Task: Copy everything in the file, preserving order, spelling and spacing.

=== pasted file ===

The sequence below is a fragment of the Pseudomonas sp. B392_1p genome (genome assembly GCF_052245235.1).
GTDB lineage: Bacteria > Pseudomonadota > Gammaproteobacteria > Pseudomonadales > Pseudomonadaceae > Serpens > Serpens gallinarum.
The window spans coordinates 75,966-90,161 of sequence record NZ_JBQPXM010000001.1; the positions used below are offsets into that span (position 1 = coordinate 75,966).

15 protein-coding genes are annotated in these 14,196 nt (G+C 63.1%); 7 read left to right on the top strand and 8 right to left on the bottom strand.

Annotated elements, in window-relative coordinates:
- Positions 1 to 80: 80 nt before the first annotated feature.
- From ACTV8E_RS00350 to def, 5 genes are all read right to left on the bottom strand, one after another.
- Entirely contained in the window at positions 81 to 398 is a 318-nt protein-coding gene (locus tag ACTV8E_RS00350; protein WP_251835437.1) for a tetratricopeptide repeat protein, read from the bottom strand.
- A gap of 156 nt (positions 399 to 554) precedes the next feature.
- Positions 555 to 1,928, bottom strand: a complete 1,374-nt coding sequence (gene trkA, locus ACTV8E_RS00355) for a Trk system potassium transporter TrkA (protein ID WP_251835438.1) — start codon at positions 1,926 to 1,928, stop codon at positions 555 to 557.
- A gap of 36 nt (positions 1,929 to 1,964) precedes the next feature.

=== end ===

The sequence below is a fragment of the Pseudomonas sp. B392_1p genome (genome assembly GCF_052245235.1).
GTDB lineage: Bacteria > Pseudomonadota > Gammaproteobacteria > Pseudomonadales > Pseudomonadaceae > Serpens > Serpens gallinarum.
The window spans coordinates 75,966-90,161 of sequence record NZ_JBQPXM010000001.1; the positions used below are offsets into that span (position 1 = coordinate 75,966).

15 protein-coding genes are annotated in these 14,196 nt (G+C 63.1%); 7 read left to right on the top strand and 8 right to left on the bottom strand.

Annotated elements, in window-relative coordinates:
- Positions 1 to 80: 80 nt before the first annotated feature.
- From ACTV8E_RS00350 to def, 5 genes are all read right to left on the bottom strand, one after another.
- Entirely contained in the window at positions 81 to 398 is a 318-nt protein-coding gene (locus tag ACTV8E_RS00350; protein WP_251835437.1) for a tetratricopeptide repeat protein, read from the bottom strand.
- A gap of 156 nt (positions 399 to 554) precedes the next feature.
- Positions 555 to 1,928, bottom strand: a complete 1,374-nt coding sequence (gene trkA, locus ACTV8E_RS00355) for a Trk system potassium transporter TrkA (protein ID WP_251835438.1) — start codon at positions 1,926 to 1,928, stop codon at positions 555 to 557.
- A gap of 36 nt (positions 1,929 to 1,964) precedes the next feature.